Sunday, July 28, 2013
(No.242) Executing the innocent as well as the guilty
" Executing the innocent as well as the guilty:
the death penalty as a punishment when errors cannot be remedied"
by Alastair Rickard
When I was a high school student I took part in a formal debate about capital punishment. I was on a team which opposed the imposition of the death penalty. My personal view was also against it.
I still am opposed to the death penalty but mainly today for a different reason than in that long ago debate. The use of the death penalty cannot be defended rationally; the error rate for conviction of capital crimes -- specifically in the U.S. but also Canada -- is too high.
Perhaps I would not today object to the death penalty per se as punishment for premeditated murder if society could be sure of the guilt of the convicted person to be executed -- but it cannot. Too few murderers are as certain candidates for execution as, say, Clifford Olson or Paul Bernardo. Therefore I am today still opposed to the death penalty
The reasons society cannot and should not impose the death penalty on convicted defendants include corrupt and faulty police practises in some cases, defective and/or invalid forensic evidence, prosecutors more interested in a 'win' than in ensuring that justice is done, inadequate defence counsel for the accused, (in the U.S.) judges up for re-election, 'expert witness' testimony for the prosecution based on junk science (e.g., bite marks), false eyewitness testimony (a notoriously unreliable source), etc etc.
In the United States the Innocence Project recently celebrated the exoneration of the 200th inmate, 143 of whom were on death row awaiting execution. The availability in recent years of DNA evidence has been a major factor.
The magnitude of the challenge for the 35 organizations who are part of the "Innocence Network" is indicated by the fact that at the end of 2011 there were 3,082 persons on death row in the U.S. In both 2011 and 2012 43 executions took place, down from the peak of 98 in 1999.
Perhaps 60% of the U.S. public continue to favour the death penalty and, since its restoration to a part in the legal system by the U.S. Supreme Court after a four year hiatus, executions have resumed led by four states: Texas, Florida, California and Arizona. This quartet accounts for half of all inmates sentenced to death.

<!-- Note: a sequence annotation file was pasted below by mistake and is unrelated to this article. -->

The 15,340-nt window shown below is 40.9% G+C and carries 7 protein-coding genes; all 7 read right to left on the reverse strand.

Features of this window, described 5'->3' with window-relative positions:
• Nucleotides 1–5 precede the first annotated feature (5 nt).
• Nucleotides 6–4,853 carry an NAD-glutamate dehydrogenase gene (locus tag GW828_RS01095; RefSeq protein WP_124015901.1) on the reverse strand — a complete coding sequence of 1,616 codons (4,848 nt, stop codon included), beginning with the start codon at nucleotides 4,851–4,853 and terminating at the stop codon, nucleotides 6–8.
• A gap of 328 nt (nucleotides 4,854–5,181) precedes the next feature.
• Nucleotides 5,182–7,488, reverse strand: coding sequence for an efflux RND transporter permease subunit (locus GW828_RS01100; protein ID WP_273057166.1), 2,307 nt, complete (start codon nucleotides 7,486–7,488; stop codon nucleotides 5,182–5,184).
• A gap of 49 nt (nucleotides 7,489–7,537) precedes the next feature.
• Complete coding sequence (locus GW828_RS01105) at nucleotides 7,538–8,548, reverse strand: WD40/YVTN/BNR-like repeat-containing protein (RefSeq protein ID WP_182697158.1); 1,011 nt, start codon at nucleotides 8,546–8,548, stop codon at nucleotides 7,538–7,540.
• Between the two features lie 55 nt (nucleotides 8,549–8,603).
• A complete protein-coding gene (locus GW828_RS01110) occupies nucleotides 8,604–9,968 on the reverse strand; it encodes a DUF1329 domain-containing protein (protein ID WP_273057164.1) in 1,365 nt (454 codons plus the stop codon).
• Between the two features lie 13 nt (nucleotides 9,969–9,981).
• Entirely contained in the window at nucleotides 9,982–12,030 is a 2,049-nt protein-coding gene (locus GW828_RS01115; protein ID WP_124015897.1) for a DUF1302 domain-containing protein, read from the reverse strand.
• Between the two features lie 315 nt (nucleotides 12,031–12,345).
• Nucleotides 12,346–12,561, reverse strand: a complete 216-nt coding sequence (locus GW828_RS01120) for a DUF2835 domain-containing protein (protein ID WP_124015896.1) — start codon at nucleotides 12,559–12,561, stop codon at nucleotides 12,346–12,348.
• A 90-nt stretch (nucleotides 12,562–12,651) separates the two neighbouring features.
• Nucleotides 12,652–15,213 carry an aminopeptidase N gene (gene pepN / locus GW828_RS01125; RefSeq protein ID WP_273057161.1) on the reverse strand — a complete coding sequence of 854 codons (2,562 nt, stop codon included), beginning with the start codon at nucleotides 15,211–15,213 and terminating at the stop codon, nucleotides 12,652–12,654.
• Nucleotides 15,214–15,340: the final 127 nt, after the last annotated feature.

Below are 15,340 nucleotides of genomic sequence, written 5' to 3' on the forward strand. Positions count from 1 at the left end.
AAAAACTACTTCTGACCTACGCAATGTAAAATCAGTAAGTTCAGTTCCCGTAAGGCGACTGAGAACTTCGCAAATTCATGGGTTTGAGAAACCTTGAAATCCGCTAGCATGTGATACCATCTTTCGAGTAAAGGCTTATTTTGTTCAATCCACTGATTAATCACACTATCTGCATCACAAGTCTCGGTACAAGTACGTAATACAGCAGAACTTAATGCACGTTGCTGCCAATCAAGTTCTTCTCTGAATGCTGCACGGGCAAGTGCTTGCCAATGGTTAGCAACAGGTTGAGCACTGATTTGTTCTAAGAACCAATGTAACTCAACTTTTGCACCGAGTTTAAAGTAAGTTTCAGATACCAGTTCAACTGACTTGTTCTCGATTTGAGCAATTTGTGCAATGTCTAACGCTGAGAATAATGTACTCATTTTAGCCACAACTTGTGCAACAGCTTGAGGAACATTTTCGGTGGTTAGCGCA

Many Americans oppose the death penalty, some of them for the same reason that I do -- the risk and the reality of the execution of people innocent of the crimes for which they have been convicted and sentenced to die. There are those -- including U.S. Supreme Court Justice Antonin Scalia -- who deny, in the face of evidence to the contrary, that innocent people are executed after being processed by the U.S. justice system.
This pro-death penalty support in the face of the evidence from the work of the Innocence Project and other such efforts is irrational to say the least. It is all the more so when one reads the views of various people close to the process. For example, Rev. Carroll Pickett the death house chaplain for 16 years in Texas who accompanied 95 people to the execution chamber.
We in Canada have nothing to feel smug about in comparison with our American neighbours. While Canada has not executed anyone since Arthur Lucas and Ronald Turpin were hanged back to back at the Don Jail in Toronto in 1962, we limped along with no end in law to the death penalty until 1976 for civilians and 1998 for the military.
Indeed so strong was and continues to be Canadian public opinion in support of restoring the death penalty (at least 61% in 1987 and 62% in 2009) that while a 1987 free vote in the House of Commons to restore the death penalty failed, it was not defeated by a huge vote (148 to 127).
Had Canada retained the active use of the death penalty after 1962 one thinks of the many wrongfully convicted Canadians who would almost certainly have been executed but who were instead still alive in prison when their innocence was established. Just a few examples: David Milgaard, Donald Marshall, Thomas Sophonow, Guy Paul Morin and William Mullins-Johnson among many others.
Anyone who supports the death penalty because of a belief in the infallibility in death penalty cases of either the American or Canadian justice systems is naive or uninformed or both.
Before their hanging in 1962 Turpin and Lucas were told they would likely be the last people hanged in Canada, to which Turpin responded "Some consolation".
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